Published on January 23, 2019 by Morgan Black  
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At Samford University’s Brock School of Business, students receive a state-of-the-art education that emphasizes current business knowledge and practices. This education is grounded within a mission of Christian culture and calling, and stresses the importance of ethics-based and values-oriented business practices.

One effort to support this mission is through the Business and Local Poverty course offered each Jan term to business majors in their junior or senior year. The class, led by Assistant Dean of Academic Programs and Assistant Professor Barbara Cartledge, explores poverty and the role of business and social solutions.  

“This course examines the basic myths, beliefs and facts regarding poverty in a modernistic worldview,” Cartledge said. “We discuss these issues through a lens of Christian perspective and social entrepreneurial understanding.”

"By taking the Business and Local Poverty course, I have gained a much deeper understanding of the root causes of poverty," said senior Jackson Core. "We have learned of the complicated nature of trying to find sustainable solutions for individuals and communities. One of the main focuses of the class has been learning about Christian community development. This is trying to develop impoverished communities economically, culturally and educationally among other things in a sustainable manner through a Christ-centered lens."

During the three week, three-credit hour course, the students heard from local nonprofit leaders as well as business leaders with faith-based missions. This Jan term offered presentations from Tracy Hipps, executive director of Christian Service Mission, and John McNeil, chairman of the board of the Lovelady Center, and several more.

Additionally, the students took time out of their condensed term to give back to the community. On Monday, January 14, the class toured and learned about the business operations behind The Foundry Ministries in Fairfield, Alabama. Following their class time, the group stayed on location to serve by sorting and tagging clothing items and helping organize the merchandise in the organization’s thrift store.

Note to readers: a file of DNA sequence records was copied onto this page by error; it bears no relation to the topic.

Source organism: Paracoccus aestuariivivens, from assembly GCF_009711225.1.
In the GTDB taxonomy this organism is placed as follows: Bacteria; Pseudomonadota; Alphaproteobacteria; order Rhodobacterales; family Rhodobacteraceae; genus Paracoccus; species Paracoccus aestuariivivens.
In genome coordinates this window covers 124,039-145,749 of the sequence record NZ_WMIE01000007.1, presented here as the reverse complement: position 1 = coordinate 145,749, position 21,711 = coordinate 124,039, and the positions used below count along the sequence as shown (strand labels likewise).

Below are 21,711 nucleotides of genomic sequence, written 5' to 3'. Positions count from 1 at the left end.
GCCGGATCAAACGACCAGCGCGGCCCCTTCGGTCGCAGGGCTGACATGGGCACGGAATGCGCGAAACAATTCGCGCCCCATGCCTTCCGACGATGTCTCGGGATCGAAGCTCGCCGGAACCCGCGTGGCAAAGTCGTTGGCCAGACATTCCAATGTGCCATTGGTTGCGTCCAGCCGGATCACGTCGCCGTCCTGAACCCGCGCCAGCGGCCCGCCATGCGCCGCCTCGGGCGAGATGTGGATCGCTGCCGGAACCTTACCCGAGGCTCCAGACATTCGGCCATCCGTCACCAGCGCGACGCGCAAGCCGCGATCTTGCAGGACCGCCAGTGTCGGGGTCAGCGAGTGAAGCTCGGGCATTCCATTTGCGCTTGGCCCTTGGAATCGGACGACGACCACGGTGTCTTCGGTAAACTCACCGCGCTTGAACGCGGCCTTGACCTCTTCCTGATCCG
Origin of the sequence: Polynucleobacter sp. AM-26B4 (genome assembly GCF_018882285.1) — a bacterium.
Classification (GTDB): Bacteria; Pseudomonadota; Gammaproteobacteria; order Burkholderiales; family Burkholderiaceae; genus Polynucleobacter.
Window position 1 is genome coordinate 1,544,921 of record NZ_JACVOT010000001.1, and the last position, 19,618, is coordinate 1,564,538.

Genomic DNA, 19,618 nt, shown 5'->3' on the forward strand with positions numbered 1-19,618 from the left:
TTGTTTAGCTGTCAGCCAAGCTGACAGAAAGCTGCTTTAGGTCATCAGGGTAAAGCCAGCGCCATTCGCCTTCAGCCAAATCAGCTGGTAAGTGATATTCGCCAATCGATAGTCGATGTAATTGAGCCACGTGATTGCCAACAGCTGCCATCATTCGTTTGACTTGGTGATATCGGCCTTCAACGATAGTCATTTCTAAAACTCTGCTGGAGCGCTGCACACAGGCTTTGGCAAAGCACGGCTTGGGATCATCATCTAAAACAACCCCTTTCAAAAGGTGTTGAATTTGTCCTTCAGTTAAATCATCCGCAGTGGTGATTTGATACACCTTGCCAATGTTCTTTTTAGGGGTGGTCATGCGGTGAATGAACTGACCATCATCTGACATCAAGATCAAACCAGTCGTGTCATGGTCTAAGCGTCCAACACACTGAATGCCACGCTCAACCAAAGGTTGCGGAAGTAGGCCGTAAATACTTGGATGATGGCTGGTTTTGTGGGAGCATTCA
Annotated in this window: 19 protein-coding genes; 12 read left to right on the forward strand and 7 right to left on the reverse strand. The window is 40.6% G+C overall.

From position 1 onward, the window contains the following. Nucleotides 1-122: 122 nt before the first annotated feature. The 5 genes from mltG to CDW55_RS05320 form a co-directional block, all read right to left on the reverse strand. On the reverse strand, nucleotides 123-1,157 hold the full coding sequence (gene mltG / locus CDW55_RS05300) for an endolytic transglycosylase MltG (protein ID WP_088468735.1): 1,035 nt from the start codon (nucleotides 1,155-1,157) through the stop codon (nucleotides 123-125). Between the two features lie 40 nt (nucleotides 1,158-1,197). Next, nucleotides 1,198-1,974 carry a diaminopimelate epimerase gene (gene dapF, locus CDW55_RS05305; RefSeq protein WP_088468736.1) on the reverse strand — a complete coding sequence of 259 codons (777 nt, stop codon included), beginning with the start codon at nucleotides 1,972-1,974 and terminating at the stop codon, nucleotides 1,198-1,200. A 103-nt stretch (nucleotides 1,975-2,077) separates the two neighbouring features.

Foundry Community Engagement Coordinator Erin Bentley ’12 met with the students and gave them insights into the operations of the business and how she got a start in her career. 

“The Business and Local Poverty course gave me a greater understanding of the vast amount of resources for our neighbors in need within the Birmingham area,” she said. “This course confirmed the career path I was heading toward within the non-profit field by allowing me to see how my unique set of giftings and passions could be used to impact my community, the world and The Kingdom.”

Senior accounting major Mackenzie Fazenbaker looks forward to applying what she learned at her upcoming internship.

“This class has been one of the most impactful experiences that I’ve had at Samford,” Fazenbaker said. “It has expanded my view and understanding of local poverty, and I hope to apply the concepts that I’ve learned over these past few weeks at my upcoming internship at the Hispanic Interest Coalition of Alabama, a non-profit that works among Hispanic communities. This class has also given me insight for how I can better serve the people of Nicaragua, where I want to pursue a career that combines my accounting background with non-profit work.”